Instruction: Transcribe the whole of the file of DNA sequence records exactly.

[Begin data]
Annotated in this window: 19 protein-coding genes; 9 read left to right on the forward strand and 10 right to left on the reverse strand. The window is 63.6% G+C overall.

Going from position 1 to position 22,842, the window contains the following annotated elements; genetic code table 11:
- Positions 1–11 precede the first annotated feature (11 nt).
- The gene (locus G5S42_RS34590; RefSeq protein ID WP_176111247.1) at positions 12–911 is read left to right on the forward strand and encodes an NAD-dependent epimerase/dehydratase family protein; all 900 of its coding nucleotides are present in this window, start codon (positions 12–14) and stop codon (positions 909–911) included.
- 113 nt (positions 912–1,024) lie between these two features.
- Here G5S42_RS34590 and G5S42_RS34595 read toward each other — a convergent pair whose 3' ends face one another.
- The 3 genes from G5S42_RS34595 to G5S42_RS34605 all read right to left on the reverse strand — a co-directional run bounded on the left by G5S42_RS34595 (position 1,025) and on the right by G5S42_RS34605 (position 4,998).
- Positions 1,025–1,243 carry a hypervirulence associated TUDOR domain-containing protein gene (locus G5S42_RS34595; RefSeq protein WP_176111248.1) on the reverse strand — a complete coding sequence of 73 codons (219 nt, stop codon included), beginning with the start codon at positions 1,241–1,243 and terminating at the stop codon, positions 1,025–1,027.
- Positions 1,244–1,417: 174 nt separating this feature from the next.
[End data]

Annotated in this window: 19 protein-coding genes; 9 read left to right on the forward strand and 10 right to left on the reverse strand. The window is 63.6% G+C overall.

Going from position 1 to position 22,842, the window contains the following annotated elements; genetic code table 11:
- Positions 1–11 precede the first annotated feature (11 nt).
- The gene (locus G5S42_RS34590; RefSeq protein ID WP_176111247.1) at positions 12–911 is read left to right on the forward strand and encodes an NAD-dependent epimerase/dehydratase family protein; all 900 of its coding nucleotides are present in this window, start codon (positions 12–14) and stop codon (positions 909–911) included.
- 113 nt (positions 912–1,024) lie between these two features.
- Here G5S42_RS34590 and G5S42_RS34595 read toward each other — a convergent pair whose 3' ends face one another.
- The 3 genes from G5S42_RS34595 to G5S42_RS34605 all read right to left on the reverse strand — a co-directional run bounded on the left by G5S42_RS34595 (position 1,025) and on the right by G5S42_RS34605 (position 4,998).
- Positions 1,025–1,243 carry a hypervirulence associated TUDOR domain-containing protein gene (locus G5S42_RS34595; RefSeq protein WP_176111248.1) on the reverse strand — a complete coding sequence of 73 codons (219 nt, stop codon included), beginning with the start codon at positions 1,241–1,243 and terminating at the stop codon, positions 1,025–1,027.
- Positions 1,244–1,417: 174 nt separating this feature from the next.